Historical epistemology of international relations
A historical epistemologist would wonder, what sets of beliefs, knowledges, imaginations, and practices brought together make it possible to think of a certain human, at a specific moment in history, as a subject of power. Posing such a question invites a reflection on the experience of experiencing (in history). Understanding the experience of experiencing presumes in turn an understanding of history as evental, as a narrative of possible orders of governance, power and rule, never predetermined, always emergent, subject to knowledge.
This panel seeks to explore how can the history of international relations be thought of as the history of collective experiences of experiencing away from established traditions of theoretical knowledge. Exploring such experiences requires a logic of enquiry that seeks to reconstruct how orders emerge, how power is practiced, and how governance proceeds. Rather than assuming a theoretical approach as the basis for analysis, it prepares the ground for theorisation. In other words, a historical epistemological approach to international relations seeks to constitute empirical spaces. The challenge, however, is how to shake the analysis off from established traditions of knowing about order, power, and governance.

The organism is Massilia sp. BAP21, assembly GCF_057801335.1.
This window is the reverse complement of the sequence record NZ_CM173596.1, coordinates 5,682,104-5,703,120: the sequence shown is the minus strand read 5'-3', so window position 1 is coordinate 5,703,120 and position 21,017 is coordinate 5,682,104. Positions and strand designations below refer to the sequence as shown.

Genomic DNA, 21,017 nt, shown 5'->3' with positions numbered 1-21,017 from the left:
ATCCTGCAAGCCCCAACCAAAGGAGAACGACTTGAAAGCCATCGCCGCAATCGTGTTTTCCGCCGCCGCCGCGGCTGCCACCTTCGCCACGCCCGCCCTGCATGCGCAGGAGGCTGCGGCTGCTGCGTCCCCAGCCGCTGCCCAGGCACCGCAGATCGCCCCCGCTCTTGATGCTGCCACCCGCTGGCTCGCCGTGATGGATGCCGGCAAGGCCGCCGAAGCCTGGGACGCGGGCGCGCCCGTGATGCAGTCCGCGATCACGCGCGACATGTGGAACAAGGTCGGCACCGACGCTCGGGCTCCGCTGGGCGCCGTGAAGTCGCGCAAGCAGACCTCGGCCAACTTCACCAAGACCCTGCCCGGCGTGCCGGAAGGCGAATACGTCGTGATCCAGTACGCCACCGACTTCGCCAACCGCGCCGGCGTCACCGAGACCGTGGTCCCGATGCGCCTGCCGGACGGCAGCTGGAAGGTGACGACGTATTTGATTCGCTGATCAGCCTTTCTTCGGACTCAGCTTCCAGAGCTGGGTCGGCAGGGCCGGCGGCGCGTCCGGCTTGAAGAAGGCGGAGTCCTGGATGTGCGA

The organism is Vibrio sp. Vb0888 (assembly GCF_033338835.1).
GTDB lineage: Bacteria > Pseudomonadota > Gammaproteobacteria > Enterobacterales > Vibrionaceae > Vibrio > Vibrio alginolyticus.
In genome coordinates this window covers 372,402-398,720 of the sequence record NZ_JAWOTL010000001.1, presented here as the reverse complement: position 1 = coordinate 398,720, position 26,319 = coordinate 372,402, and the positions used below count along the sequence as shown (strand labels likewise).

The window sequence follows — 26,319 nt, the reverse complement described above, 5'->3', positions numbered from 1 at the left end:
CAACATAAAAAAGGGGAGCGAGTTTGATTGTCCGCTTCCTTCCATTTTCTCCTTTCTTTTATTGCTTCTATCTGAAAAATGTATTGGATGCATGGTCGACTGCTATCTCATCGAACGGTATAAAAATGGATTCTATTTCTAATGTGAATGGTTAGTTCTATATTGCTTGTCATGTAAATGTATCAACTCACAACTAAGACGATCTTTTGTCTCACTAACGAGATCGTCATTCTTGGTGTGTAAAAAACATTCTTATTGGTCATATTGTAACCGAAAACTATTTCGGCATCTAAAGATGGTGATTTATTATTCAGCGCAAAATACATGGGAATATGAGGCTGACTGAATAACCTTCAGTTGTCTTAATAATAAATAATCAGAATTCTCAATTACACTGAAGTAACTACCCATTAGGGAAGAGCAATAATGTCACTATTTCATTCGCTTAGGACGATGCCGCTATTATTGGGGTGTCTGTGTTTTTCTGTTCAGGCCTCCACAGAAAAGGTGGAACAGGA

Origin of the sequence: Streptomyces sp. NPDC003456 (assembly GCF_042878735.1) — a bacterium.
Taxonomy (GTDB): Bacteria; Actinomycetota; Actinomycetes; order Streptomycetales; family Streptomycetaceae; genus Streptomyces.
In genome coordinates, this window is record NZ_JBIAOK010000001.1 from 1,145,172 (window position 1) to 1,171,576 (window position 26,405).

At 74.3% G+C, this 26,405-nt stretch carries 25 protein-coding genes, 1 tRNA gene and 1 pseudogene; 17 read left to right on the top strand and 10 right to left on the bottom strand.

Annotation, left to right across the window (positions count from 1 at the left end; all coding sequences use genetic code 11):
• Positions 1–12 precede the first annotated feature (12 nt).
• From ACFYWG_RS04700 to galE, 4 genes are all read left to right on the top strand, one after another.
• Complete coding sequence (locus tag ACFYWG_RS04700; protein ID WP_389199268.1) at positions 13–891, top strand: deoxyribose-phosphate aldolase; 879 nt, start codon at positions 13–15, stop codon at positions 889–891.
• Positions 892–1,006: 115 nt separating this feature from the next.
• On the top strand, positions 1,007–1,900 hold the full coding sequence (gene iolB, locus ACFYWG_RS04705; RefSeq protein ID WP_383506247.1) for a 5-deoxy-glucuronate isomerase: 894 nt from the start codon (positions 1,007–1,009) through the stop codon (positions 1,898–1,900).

The panel invites papers inspired on the following provocations:
– Is it possible to think of a historical epistemological approach to international relations as operating a pre-theoretical mode of reasoning?
– How could contestation be thought of through historical epistemologies of international relations?
– What form of historicity of International Relations would result from epistemologising the history of international relations?
– How could experience be theorised after generating empirical spaces through historical epistemologies?